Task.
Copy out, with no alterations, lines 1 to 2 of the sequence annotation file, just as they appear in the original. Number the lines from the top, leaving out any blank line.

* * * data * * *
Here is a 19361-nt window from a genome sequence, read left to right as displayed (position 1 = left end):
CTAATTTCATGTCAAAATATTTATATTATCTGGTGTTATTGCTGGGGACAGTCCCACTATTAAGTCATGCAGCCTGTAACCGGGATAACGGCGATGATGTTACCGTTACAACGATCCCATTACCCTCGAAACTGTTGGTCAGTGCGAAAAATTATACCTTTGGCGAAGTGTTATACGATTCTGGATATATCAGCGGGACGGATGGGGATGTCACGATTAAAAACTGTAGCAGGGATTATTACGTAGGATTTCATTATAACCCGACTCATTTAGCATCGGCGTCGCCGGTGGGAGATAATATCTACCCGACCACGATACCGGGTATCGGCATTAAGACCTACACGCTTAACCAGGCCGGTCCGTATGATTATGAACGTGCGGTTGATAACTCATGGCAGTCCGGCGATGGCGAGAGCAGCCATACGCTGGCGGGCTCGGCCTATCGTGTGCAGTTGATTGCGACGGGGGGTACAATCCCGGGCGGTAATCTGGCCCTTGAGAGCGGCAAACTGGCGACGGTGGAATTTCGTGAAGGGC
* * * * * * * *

Here is a 19361-nt window from a genome sequence, read left to right as displayed (position 1 = left end):
CTAATTTCATGTCAAAATATTTATATTATCTGGTGTTATTGCTGGGGACAGTCCCACTATTAAGTCATGCAGCCTGTAACCGGGATAACGGCGATGATGTTACCGTTACAACGATCCCATTACCCTCGAAACTGTTGGTCAGTGCGAAAAATTATACCTTTGGCGAAGTGTTATACGATTCTGGATATATCAGCGGGACGGATGGGGATGTCACGATTAAAAACTGTAGCAGGGATTATTACGTAGGATTTCATTATAACCCGACTCATTTAGCATCGGCGTCGCCGGTGGGAGATAATATCTACCCGACCACGATACCGGGTATCGGCATTAAGACCTACACGCTTAACCAGGCCGGTCCGTATGATTATGAACGTGCGGTTGATAACTCATGGCAGTCCGGCGATGGCGAGAGCAGCCATACGCTGGCGGGCTCGGCCTATCGTGTGCAGTTGATTGCGACGGGGGGTACAATCCCGGGCGGTAATCTGGCCCTTGAGAGCGGCAAACTGGCGACGGTGGAATTTCGTGAAGGGC